Can nature rescue small lake with rich history that mystics and conservationists have failed to save?
Kampala, Uganda | RONALD MUSOKE | It is a small 97 sq mile lake on the western edge of Uganda’s central region and quite shallow; just 4.3 metres at its deepest. So compared to Lake Victoria which is about 26,828 sq miles and 80 metres deep, Lake Wamala is nothing more than a puddle that does not show up on most maps.
Yet many residents who live around the cool and breezy shores of this lake describe it as a big source of livelihood for thousands of people. They also say that it is part of their heritage, with some residents worshipping the lake and almost everyone holding it in awe.
“This lake does not entertain drunkards, it does not like immorality,” says David Tebajanga, a 47 year-old fisherman, “If you don’t obey its rules, it can suddenly turn rough and kill fishermen and travellers.”
Tebajanga also advises against misuse of the lake’s resources.
“This lake knows how to protect itself. When we transgress it, it hides the fish and we have to go to Nakyegalika to ask for forgiveness,” he says.
Nakyegalika is one of several spiritual grounds on the lake’s shores which some fishing community members go to for their mystical animist rituals.
Tebajanga has been fishing on the lake for the last 30 years. He was born and bred at Lubajja landing site, one of about 25 landing sites that dot this lake and is just a few kilometres away from the main town of Mityana, a booming municipality 70 km west of Kampala.
Like almost everyone else here, Tebajanga sees the lake as his source of livelihood. He says he has watched people “come to the lake with nothing but leave after a few years with enough capital to start new businesses” in Mityana Municipality.
Esther Ndyanabo, a former Mayor of the town and Elijah Ssenyonjo, the Mityana District Fisheries Officer agree.
“This town has many residents who have really made it big thanks to their fortunes from fishing on Lake Wamala,” says Ndyanabo.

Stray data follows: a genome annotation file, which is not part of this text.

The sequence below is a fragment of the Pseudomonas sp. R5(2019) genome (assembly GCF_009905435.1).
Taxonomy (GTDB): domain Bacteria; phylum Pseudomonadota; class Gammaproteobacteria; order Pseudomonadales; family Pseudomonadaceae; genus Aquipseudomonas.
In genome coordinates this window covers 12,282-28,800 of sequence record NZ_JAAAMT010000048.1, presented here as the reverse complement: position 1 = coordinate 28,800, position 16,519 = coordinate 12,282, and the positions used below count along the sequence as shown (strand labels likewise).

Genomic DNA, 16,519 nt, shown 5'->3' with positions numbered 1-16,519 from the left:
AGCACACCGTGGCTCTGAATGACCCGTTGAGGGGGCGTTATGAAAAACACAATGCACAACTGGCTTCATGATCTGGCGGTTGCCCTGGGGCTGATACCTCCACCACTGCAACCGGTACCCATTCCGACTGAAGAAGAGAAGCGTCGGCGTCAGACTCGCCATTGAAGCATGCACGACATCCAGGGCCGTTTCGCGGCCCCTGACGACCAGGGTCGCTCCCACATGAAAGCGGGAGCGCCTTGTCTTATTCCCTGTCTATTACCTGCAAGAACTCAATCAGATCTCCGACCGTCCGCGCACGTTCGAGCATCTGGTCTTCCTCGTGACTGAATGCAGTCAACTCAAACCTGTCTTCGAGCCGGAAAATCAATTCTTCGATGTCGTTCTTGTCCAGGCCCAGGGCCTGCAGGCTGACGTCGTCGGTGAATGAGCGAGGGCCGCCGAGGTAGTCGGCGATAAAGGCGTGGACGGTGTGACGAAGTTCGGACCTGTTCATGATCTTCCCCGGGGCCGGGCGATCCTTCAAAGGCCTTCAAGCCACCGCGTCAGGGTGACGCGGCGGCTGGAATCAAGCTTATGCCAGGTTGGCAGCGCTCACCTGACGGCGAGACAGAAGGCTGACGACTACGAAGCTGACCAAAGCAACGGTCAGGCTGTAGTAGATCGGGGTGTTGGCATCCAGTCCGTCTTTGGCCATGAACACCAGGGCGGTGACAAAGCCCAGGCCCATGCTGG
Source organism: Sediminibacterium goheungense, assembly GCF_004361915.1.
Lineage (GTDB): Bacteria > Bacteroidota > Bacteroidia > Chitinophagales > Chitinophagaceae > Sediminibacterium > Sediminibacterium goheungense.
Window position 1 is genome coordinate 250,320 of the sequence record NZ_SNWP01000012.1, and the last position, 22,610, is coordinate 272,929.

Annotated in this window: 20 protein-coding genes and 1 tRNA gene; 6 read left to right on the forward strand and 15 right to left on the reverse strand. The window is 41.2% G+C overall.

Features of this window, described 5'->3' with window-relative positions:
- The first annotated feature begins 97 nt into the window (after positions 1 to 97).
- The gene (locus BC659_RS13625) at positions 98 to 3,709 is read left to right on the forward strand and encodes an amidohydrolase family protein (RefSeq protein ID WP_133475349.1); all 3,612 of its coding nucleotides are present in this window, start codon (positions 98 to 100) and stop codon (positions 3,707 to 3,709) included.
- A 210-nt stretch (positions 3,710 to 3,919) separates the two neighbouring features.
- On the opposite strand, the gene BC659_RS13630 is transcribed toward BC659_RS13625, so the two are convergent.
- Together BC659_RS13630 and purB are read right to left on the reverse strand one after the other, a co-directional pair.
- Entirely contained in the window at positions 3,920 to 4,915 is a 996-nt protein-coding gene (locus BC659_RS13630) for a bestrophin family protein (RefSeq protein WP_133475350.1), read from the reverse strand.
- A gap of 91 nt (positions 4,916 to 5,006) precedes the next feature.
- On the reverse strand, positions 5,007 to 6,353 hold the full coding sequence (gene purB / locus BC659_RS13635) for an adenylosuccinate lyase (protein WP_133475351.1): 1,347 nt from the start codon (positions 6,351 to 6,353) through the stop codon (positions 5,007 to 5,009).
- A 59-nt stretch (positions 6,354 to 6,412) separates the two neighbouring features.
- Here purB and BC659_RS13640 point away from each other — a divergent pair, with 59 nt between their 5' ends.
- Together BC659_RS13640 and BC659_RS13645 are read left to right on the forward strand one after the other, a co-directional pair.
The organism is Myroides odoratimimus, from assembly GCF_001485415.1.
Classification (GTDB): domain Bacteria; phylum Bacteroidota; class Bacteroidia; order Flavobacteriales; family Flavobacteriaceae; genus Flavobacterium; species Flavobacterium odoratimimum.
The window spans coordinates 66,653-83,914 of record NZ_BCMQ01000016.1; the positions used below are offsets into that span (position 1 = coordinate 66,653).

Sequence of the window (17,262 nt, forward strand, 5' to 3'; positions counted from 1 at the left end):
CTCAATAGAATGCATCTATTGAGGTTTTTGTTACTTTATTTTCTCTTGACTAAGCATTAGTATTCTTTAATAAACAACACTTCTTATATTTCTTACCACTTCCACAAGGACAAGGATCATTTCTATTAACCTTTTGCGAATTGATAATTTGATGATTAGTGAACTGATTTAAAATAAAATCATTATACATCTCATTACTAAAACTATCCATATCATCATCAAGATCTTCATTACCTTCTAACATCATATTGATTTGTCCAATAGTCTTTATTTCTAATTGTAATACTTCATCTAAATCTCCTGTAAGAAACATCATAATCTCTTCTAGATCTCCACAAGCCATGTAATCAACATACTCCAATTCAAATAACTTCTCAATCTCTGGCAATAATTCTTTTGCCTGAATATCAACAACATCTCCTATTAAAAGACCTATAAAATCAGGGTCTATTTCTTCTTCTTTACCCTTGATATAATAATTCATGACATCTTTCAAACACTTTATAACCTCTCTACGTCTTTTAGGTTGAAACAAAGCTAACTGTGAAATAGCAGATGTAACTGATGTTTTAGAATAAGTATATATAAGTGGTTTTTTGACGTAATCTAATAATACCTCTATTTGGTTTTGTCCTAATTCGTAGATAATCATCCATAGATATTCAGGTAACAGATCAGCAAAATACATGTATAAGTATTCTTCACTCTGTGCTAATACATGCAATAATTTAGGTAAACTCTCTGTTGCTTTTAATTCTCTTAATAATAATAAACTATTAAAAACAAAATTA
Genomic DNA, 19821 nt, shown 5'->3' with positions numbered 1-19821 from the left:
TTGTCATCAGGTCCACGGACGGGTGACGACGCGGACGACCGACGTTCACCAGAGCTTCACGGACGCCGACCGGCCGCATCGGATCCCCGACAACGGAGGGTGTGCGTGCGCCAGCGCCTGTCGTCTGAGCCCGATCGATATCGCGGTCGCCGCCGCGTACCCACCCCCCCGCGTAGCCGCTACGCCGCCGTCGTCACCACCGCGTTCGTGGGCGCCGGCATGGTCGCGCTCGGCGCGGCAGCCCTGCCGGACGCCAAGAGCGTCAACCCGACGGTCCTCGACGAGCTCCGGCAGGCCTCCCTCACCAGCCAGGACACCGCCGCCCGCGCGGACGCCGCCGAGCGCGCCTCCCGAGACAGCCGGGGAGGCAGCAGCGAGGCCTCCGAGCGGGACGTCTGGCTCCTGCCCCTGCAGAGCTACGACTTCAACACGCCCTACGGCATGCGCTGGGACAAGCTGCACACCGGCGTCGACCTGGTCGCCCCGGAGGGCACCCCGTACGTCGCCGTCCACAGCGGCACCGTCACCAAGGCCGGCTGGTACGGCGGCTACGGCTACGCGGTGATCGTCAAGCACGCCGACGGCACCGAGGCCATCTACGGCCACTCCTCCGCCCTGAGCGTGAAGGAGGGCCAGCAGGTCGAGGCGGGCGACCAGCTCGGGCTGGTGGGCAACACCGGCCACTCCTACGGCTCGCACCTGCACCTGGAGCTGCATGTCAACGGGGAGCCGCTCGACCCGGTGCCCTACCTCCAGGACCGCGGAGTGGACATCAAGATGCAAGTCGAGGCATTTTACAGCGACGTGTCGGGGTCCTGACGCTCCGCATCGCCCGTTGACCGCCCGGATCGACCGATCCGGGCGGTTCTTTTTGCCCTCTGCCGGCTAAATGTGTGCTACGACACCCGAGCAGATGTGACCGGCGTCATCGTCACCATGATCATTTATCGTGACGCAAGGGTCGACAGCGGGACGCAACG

Lake slowly disappearing
But Ssenyonjo says although the lake has supported the development of Mityana town, it has also suffered as a result of ignorance of immigrants and people who have no regard for its heritage.
“They come here, buy pieces of land and start growing crops on the shores of the lake,” he says.
According to Ssenyonjo and other conservationists, the lake is slowly disappearing due to rapid encroachment by a growing population, poor fishing practices, climate change, and bad management due to local politics.
Yasin Bbira, the Mityana District Natural Resources Officer says central forest reserves like Bulonda in Busimbi sub-county which surrounded the lake are gone and its wetlands and buffer zone of about 200 metres where the fish breed have also been degraded.
“This land degradation has in turn caused soil erosion. Whenever it rains, the silt enters the lake and when it accumulates, it pushes the lake farther inside. It pushes the shoreline, making the lake shrink.”
Bbira says the lake is losing its once rich plant and animal life which conservationists refer to as biodiversity.
“The wetland inventory last done in the early 2000s showed the species richness around Lake Wamala,” he says, “Although we have not updated that inventory, it is evident that some biodiversity has been lost for good.”
He says hippopotamus and other animal and plant species which used to call the lake and forest reserves home are gone.
“This is our lake and we want it to continue benefiting us, our children and grandchildren,” says Tebajanga but he says he sees new faces on the lake. He says these people could be coming from the bigger lakes like Victoria, where they have been chased by law enforcement officers.
Tebajanga told The Independent that more farmers have also descended onto the lake’s buffer zones to grow tomatoes, which need a lot of water for irrigation but also pesticides which wash off into the lake whenever it rains.
“The pesticides are not good for the fish,” he says.
Naturally, the ongoing decline in freshwater biodiversity impacts the livelihoods of the rural poor in the basin, and many are worried.
Tebajanga, who also works with Lubajja Fishers and Lake Users Group, blames politics, which has infiltrated the lake management committees.
“When we try to implement the policies which we all agreed upon, the culprits run to influential politicians citing persecution. The politicians come and say, ‘Leave my voters.’”
He also blames the fishermen who are not only increasing in number but also increasingly using bad fishing methods which indiscriminately capture young fish.
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